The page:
Imagine, if possible, the situation of the travellers !  It is impossible to describe it.  In spite of their courage, their sang-froid, their carelessness of danger, they were mute, motionless with stiffened limbs, a prey to frightful terror.  Their projectile, the course of which they could not alter, was rushing straight on this ignited mass, more intense than the open mouth of an oven.  It seemed as though they were being precipitated towards an abyss of fire.

Barbicane had seized the hands of his two companions, and all three looked through their half-open eyelids upon that asteroid heated to a white heat.  If thought was not destroyed within them, if their brains still worked amidst all this awe, they must have given themselves up for lost.

Wednesday, 13 October 2010

Hooting Yard: The Fan Art Movie.

I took a couple of Mr. Frank Key's drawings and, via a process involving witchcraft, coffee, cigarettes and swearing, made them into this animation.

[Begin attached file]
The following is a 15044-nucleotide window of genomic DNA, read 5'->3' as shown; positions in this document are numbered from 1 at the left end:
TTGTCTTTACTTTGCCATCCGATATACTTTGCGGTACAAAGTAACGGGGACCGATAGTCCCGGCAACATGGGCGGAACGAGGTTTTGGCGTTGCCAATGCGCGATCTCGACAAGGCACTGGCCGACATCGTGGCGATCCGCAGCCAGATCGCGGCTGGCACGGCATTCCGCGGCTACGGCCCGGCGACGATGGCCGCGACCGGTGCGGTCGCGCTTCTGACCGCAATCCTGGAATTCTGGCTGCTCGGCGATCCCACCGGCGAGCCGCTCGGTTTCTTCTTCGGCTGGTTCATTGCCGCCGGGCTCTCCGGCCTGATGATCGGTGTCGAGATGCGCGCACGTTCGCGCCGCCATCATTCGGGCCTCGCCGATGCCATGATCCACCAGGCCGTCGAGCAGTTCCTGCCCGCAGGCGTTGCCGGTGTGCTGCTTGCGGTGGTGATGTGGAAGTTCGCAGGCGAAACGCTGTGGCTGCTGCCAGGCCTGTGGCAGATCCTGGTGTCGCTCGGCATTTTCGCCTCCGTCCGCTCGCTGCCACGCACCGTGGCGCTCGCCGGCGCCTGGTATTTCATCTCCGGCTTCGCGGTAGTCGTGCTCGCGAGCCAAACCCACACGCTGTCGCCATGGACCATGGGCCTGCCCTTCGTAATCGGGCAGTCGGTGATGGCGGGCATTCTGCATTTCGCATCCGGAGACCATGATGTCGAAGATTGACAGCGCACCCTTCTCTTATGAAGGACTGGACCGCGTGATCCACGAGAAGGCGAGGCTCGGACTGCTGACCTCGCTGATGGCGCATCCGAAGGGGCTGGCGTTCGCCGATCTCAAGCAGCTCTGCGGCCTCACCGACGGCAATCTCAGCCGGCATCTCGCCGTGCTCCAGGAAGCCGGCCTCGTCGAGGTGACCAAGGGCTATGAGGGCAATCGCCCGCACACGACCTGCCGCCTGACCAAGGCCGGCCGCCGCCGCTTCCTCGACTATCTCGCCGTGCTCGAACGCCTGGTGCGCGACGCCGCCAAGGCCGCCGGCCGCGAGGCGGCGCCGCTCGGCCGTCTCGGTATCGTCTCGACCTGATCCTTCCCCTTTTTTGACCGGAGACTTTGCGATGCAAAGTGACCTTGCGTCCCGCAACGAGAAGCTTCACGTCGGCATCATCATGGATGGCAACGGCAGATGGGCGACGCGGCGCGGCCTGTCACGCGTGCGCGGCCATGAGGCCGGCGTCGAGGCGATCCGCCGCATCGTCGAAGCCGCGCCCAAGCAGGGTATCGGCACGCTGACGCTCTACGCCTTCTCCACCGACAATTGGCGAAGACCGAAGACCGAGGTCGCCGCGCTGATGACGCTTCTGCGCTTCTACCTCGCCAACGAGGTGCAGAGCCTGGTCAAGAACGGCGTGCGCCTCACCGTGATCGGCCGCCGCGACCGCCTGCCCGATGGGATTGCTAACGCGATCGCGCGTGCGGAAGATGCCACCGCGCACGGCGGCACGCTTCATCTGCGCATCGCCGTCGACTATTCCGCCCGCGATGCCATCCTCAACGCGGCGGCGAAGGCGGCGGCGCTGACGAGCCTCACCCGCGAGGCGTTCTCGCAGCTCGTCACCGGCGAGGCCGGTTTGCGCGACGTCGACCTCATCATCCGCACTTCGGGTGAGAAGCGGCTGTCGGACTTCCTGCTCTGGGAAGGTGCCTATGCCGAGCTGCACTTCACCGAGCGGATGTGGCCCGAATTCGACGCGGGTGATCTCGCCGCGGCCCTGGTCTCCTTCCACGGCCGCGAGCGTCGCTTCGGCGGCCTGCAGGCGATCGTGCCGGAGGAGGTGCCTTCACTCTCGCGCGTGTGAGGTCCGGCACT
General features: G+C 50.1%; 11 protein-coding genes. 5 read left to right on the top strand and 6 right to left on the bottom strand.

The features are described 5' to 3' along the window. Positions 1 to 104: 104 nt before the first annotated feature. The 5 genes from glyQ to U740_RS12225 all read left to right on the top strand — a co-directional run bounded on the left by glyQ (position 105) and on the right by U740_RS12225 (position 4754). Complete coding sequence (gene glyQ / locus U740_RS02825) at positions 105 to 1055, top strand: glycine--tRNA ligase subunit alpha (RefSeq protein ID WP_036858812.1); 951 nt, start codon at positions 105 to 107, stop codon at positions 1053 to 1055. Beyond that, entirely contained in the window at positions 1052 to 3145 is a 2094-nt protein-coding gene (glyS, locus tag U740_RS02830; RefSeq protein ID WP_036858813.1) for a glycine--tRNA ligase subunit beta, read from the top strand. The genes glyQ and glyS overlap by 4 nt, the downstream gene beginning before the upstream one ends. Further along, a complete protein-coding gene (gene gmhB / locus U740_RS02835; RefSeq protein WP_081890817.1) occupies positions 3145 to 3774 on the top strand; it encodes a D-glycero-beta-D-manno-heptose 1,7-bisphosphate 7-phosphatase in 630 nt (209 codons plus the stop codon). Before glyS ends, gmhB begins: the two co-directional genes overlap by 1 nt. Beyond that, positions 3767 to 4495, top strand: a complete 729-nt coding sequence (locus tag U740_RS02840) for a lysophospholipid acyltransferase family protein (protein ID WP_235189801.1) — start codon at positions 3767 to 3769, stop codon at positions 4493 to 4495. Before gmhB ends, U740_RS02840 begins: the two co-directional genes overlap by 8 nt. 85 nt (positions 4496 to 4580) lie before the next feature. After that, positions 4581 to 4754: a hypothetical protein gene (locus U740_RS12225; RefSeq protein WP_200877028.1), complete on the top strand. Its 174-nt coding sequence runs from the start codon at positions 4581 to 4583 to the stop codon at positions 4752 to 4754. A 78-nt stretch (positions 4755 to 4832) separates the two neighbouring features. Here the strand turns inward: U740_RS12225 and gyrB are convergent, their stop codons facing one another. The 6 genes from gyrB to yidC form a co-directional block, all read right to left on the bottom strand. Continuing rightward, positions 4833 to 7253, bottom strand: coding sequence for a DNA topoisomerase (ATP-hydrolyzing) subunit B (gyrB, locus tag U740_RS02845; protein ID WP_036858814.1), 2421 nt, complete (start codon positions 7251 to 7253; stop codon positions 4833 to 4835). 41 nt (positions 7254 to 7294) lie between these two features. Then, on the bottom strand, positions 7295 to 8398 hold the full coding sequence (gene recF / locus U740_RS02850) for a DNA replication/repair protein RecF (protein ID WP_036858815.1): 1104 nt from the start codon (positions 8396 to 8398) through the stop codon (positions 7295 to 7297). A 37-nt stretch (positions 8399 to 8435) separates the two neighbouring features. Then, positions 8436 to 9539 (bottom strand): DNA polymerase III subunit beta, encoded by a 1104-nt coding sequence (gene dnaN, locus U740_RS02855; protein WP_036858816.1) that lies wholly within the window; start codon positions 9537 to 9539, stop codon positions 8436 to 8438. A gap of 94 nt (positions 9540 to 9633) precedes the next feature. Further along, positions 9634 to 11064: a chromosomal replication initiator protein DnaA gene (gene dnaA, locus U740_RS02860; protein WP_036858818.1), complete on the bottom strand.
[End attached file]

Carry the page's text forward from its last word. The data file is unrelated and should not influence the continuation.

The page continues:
I created the title sequence based around the Hooting Yard 'Implausible' logo.
The component parts were finished in January but I've only just joined all the bits together today as I'm hoping to have the film included in Resonance 104.4 F.M.'s 'ResOvision' project.
If all goes well it will also be included in the Frieze art Fair but I don't know much about that as I'm not an 'artist' I'm  *"just a bloke that does stupid stuff on a computer".

(* quote used with kind permission.)

Tuesday, 12 October 2010

Beheld: Our First Gig. Wukulele Festival 2010.

So, our first gig then.
Filmed by Linda (who hasn't quite got the hang of her phone camera yet) featuring brief extracts from:
  • Disabled toilets and unsightly trousers.
  • In The Smoke.
  • This Small Stone.
  • Poor Wayfaring Stranger.
  • A nice bow tie.



I'll go into a bit more detail in a future posting.